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items tagged with Mel Gibson

"Signs" Point to Disappointment with Shyamalan’s Latest: Also, "The Master of Disguise"
Written By: Mike Schulz
Section: Movies

Category: Reviews

2002-08-07 00:00:00

Rory Culkin, Mel Gibson, and Abigail Breslin in SignsSIGNS

M. Night Shyamalan is a clever, clever man. I don’t necessarily mean that as a compliment, though, as he’s clever in a way that’s completely vexing to film critics, or at least, to critics who remain underwhelmed by his output.


Read More About "Signs" Point To Disappointment With Shyamalan’S Latest: Also, "The Master Of Disguise"...


"Soldiers"’ Passion Is Its Strength: "We Were Soldiers," "40 Days & 40 Nights," and "Amelie"
Written By: Mike Schulz
Section: Movies

Category: Reviews

2002-03-13 00:00:00

Chris Klein in We Were SoldiersWE WERE SOLDIERS

We Were Soldiers is, in many ways, the oddest war movie I’ve ever seen. It’s set during the Ia Drang battle of the Vietnam War, but it’s performed and directed with such resolute patriotism and heroism that it feels like a product of World War II, or rather, movies about World War II.


Read More About "Soldiers"’ Passion Is Its Strength: "We Were Soldiers," "40 Days & 40 Nights," And "Amelie"...


The Perils – and Pleasures – of Self-Involvement: "The Emperor's New Groove" and "What Women Want"
Written By: Mike Schulz
Section: Movies

Category: Reviews

2000-12-20 00:00:00

The Emperor's New GrooveTHE EMPEROR'S NEW GROOVE

Despite being saddled with a crummy title, Disney’s The Emperor’s New Groove turns out to be the studio’s most sheerly pleasurable animated feature in ages. It appears to have been made not only for those of us who were sick to death of the tired old Disney formula, but by people who were sick to death of the tired old Disney formula; it attacks the studio’s shopworn clichés with a vengeance that is both hilarious and utterly deserved.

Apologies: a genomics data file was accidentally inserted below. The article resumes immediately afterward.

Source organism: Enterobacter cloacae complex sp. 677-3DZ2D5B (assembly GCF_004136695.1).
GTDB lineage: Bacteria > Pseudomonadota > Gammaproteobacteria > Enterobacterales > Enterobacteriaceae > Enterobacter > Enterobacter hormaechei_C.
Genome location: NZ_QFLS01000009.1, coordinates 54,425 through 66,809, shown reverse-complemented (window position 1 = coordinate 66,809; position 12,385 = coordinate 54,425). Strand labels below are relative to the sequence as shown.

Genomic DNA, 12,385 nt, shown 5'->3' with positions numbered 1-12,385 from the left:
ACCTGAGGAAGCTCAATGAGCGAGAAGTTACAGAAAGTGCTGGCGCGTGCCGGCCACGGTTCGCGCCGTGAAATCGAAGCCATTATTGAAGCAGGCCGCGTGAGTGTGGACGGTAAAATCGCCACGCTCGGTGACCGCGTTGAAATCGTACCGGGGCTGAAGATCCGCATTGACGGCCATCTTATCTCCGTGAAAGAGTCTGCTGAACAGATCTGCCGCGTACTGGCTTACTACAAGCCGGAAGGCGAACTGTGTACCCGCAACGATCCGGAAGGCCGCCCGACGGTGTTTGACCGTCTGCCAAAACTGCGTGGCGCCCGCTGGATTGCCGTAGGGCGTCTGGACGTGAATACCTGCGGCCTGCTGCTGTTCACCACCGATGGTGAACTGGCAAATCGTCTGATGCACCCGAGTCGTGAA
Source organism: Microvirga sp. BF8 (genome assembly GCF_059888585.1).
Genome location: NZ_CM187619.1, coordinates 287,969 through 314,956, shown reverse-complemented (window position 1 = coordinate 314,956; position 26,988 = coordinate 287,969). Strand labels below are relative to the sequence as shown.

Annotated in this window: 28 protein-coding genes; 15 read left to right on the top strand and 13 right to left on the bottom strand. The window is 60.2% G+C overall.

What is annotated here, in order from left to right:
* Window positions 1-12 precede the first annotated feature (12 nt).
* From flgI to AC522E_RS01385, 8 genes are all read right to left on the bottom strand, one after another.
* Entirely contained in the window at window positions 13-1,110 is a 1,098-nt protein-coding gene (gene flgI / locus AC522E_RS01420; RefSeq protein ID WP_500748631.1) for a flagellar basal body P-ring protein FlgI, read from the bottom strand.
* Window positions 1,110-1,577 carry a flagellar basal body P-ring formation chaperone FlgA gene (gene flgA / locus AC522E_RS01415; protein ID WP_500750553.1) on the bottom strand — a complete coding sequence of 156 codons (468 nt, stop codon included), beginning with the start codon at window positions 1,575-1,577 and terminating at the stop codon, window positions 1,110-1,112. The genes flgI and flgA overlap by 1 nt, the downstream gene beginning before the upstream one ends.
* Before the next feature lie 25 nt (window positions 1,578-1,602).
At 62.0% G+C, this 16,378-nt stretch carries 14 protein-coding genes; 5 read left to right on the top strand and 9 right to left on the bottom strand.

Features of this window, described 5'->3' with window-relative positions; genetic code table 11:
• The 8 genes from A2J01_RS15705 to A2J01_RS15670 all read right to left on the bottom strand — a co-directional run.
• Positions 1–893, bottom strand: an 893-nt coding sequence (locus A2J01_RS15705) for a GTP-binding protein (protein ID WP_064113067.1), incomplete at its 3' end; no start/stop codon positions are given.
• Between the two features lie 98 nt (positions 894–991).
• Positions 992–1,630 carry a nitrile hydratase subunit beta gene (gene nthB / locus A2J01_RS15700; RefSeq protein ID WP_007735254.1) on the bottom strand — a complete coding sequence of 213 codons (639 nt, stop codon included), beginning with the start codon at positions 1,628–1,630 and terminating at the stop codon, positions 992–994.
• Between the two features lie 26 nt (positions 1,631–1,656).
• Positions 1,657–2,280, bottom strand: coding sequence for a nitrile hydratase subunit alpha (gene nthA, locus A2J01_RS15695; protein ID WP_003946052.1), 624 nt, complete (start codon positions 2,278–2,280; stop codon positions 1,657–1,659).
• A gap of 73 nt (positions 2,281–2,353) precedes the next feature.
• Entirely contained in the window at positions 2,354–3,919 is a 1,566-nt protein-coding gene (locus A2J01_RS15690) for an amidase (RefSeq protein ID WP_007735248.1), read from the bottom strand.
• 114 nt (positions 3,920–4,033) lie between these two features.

Read More About The Perils – And Pleasures – Of Self-Involvement: "The Emperor's New Groove" And "What Women Want"...


Revolutions: "The Patriot" and "Titan A.E."
Written By: Mike Schulz
Section: Movies

Category: Reviews

2000-07-05 12:00:00

Mel Gibson and Heath Ledger in The PatriotTHE PATRIOT

In this analysis of The Patriot, the Revolutionary War saga starring Mel Gibson, let's begin by addressing that which is mostly blameless - Caleb Deschanel's cinematography. Whether lensing a battle scene, featuring what appear to be thousands of extras in red and blue coats, or a romantic tableau in the moonlight, Mr. Deschanel's work is impeccable; he's one of the best in the business. Ditto the folks behind the set design and costumes, which look marvelously right in their period detail and lend the film more than an air of authenticity.


Read More About Revolutions: "The Patriot" And "Titan A.E."...


Funny Business: "Chicken Run," "Me, Myself, & Irene," and "Boys & Girls"
Written By: Mike Schulz
Section: Movies

Category: Reviews

2000-06-28 12:00:00

Chicken RunCHICKEN RUN

To discuss the numerous, simple joys of Chicken Run is to risk ruining what's great about the film; how beautifully it's underplayed, and how sly and gentle its considerable streak of humor is. Using Nick Park's miraculous Claymation, the film tells the story of a group of miserable, caged English chickens who are trying, in vain, to escape from their evil human captor (voiced by Miranda Richardson). Their days appear numbered until the arrival of Rocky (Mel Gibson), an American circus-escapee known for his "Flying Rooster" act. The chickens' hope is that he'll teach them to fly away to safety; Rocky's hope is that they won't discover he's a fraud.


Read More About Funny Business: "Chicken Run," "Me, Myself, & Irene," And "Boys & Girls"...





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